Editorial November 15, 2020

Let’s give agriculture a face – the Farmers’

 WE’VE been calling the attention of both the Department of Agriculture and our colleagues in media to give the agriculture industry a face – that of the farmers and fishermen being the main stakeholders. For too long, both DA and media refer to losses incurred during calamities as industry statistics in agriculture, NOT losses suffered by our farmers and fisherfolk.

We have been made to read reports with titles “Typhoons-inflicted damage to agriculture in 2019 hit P16-B”, “DA chief says agriculture damage at P1.75-B due to Super Typhoon”, “Agriculture loses P7.66-B due to Super Typhoons Quinta, Rolly”.

Reality check dictates the headlines should be: “Typhoons-inflicted damage suffered by farmers in 2019 hit P16-B”, “DA chief said farmers suffered P1.75-B loss due to Super Typhoon”, “Farmers lost P7.66-B due to Super Typhoons Quinta, Rolly.”

Why we continue to refuse to give agriculture a face, puzzles me. This mindset is reflected at the UN’s International Fund for Agricultural Development report and Climate Policy Initiative (CPI) today. They produce the food for us to consume and survive, yet the acknowledgement of their day to day burden is not acknowledged in macro reference.

As Gilbert F. Houngbo, President of IFAD, said: “Small-scale farmers living on marginal lands are on the frontline of climate change and should have access to the climate finance they need to adapt their production. “

Fortunately in Pangasinan, our provincial government never loses sight of the daily challenges faced by our farmers and fisherfolk. The support is constant, consistent and with specific objectives in mind. The move of the Espino government to hasten the adoption of mechanized farming by farmers backed by efficient irrigation is laudable.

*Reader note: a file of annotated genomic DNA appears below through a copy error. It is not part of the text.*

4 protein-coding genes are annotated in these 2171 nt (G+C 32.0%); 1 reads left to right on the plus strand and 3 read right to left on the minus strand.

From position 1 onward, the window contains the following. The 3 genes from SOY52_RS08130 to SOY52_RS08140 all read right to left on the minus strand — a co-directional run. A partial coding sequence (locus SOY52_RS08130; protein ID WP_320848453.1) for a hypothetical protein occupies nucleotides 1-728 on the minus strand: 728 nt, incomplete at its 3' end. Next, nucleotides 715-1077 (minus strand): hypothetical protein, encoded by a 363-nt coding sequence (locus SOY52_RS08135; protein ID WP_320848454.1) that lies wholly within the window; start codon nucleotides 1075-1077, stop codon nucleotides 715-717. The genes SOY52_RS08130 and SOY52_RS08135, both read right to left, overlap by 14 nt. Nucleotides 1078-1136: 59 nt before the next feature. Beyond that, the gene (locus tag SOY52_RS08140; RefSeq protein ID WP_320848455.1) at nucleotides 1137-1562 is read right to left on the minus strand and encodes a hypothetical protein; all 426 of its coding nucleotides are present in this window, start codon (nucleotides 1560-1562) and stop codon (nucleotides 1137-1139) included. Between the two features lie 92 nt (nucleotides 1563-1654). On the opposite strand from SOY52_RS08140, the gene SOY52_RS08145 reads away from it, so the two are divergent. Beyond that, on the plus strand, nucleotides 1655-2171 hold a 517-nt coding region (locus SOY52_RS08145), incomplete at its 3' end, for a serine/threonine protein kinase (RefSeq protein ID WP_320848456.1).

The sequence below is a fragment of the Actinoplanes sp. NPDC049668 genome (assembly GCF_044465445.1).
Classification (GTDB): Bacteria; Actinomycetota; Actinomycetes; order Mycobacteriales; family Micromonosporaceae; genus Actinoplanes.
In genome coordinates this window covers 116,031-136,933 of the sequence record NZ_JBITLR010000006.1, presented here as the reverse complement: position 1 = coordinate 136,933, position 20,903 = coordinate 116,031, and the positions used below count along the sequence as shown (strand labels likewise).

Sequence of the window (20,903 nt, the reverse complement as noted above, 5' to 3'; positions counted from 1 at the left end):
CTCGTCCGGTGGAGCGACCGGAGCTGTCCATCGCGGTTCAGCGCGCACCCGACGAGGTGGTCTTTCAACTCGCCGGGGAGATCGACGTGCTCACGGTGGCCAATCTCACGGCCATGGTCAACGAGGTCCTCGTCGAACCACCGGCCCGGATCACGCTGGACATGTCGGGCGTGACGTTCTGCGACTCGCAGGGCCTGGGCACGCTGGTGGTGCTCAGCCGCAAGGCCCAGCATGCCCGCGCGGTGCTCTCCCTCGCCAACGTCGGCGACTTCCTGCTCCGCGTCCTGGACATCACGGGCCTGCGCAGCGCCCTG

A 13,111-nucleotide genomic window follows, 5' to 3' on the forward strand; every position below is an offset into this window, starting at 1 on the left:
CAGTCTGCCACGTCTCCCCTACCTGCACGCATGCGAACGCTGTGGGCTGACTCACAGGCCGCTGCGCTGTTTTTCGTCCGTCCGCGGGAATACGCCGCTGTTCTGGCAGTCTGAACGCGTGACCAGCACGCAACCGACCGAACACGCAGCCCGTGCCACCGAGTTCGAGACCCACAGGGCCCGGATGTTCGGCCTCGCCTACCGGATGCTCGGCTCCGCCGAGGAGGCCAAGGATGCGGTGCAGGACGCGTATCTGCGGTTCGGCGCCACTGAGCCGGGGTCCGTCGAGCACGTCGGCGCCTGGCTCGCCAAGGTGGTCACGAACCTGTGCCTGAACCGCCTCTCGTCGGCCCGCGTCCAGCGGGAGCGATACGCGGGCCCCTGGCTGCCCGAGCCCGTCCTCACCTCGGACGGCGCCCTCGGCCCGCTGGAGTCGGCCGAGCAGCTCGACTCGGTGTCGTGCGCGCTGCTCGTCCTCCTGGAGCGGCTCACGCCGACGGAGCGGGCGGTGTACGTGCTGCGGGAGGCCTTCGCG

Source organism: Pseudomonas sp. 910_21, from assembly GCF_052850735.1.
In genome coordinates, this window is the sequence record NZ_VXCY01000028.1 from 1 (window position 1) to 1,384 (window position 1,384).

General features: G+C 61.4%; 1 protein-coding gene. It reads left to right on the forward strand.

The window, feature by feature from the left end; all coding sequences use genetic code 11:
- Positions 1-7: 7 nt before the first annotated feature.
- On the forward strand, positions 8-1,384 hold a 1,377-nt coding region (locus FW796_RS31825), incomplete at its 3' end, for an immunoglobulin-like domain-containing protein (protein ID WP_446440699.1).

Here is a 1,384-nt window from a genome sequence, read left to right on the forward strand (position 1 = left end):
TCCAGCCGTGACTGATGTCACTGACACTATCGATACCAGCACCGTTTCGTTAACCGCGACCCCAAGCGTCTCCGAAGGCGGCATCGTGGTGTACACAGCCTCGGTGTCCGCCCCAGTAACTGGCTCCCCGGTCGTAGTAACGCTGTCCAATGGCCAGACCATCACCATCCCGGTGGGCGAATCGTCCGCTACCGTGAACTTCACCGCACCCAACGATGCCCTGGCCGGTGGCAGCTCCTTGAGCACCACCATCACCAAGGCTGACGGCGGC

Hopefully, Pangasinan will soon become the most developed agriculture industry in the country because our provincial government realizes it has a face. Take a bow, Governor Amado Espino III and Provincial Agriculturist Dalisay Moya.


Judge’s murder

THE cold-blooded killing this week of a Manila lady judge inside her own chamber at 2:54 p.m. is another disgusting case of a major security lapse.  As in all murders, lawyer Amador Rebato Jr., 42, snuffing the life of Judge Ma. Theresa Abadilla, 44, with a 9mm pistol shot in the head was as senseless as the 1983 assassination of Ninoy Aquino.  A police report said Rebato, a clerk of court and a COVID-19 survivor, was “shuddering” while the judge quizzed him about his work before he shot Abadilla was in her chamber “without hesitation and then shot himself dead,” police said.  Abadilla, from Ilocandia, was declared dead on arrival at the Manila Medical Center.  What a waste. Rebato carrying a gun in a government building—a no-no—was a clear breach of security rules. Law enforcers slept on the job?  Paging Manila Mayor Isko Moreno.

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